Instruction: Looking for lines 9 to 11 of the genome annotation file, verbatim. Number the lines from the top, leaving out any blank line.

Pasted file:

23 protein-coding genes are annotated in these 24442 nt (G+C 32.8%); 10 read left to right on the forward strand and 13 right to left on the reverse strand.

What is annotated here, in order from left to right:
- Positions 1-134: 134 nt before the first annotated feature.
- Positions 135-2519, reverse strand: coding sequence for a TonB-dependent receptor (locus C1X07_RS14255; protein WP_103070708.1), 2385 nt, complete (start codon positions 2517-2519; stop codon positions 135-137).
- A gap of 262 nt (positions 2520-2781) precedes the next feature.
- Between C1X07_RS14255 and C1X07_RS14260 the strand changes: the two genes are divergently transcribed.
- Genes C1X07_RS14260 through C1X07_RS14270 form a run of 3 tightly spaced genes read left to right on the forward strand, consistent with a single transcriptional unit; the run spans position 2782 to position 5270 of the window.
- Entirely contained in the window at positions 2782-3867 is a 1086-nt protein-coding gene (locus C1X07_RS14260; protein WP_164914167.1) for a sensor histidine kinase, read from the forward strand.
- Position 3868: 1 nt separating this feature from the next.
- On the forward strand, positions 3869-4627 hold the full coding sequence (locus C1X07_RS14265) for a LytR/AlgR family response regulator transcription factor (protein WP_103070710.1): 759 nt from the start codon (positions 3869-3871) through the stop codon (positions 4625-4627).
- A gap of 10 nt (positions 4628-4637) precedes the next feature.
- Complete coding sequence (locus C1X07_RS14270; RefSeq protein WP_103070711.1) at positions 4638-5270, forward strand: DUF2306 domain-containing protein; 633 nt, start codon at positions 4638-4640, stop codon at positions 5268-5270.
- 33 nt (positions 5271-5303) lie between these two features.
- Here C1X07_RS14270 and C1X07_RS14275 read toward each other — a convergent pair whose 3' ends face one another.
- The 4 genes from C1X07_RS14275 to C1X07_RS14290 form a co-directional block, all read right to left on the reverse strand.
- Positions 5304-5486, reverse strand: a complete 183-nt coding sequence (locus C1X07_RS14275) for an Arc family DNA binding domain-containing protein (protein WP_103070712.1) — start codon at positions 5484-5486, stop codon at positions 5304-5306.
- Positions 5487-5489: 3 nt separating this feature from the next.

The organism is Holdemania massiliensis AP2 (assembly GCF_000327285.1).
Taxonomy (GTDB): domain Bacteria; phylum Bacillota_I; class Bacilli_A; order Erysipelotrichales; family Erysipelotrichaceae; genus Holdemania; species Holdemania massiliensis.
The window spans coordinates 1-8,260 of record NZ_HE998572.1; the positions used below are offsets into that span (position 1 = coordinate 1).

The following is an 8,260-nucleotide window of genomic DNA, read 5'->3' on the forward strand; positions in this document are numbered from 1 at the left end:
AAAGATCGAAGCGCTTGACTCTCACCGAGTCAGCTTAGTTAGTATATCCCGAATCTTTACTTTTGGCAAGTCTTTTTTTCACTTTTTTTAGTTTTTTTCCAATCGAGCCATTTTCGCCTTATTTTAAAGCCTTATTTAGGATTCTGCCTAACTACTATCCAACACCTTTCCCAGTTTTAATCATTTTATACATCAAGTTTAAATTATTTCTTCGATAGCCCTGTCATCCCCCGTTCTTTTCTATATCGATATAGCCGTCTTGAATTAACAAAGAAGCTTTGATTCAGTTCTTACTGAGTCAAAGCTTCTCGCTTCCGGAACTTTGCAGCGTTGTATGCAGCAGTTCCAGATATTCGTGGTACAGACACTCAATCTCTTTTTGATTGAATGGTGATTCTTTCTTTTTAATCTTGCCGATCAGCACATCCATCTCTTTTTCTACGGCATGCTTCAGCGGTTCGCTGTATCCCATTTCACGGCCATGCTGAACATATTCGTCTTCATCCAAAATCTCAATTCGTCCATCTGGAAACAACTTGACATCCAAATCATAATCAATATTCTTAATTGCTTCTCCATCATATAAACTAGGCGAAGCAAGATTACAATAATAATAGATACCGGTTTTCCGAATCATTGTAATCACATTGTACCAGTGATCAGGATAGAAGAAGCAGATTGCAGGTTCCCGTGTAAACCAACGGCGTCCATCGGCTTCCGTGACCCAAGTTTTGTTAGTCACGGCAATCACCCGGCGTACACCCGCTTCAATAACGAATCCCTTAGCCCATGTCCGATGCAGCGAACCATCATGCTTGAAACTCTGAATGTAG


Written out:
- Position 3868: 1 nt separating this feature from the next.
- On the forward strand, positions 3869-4627 hold the full coding sequence (locus C1X07_RS14265) for a LytR/AlgR family response regulator transcription factor (protein WP_103070710.1): 759 nt from the start codon (positions 3869-3871) through the stop codon (positions 4625-4627).
- A gap of 10 nt (positions 4628-4637) precedes the next feature.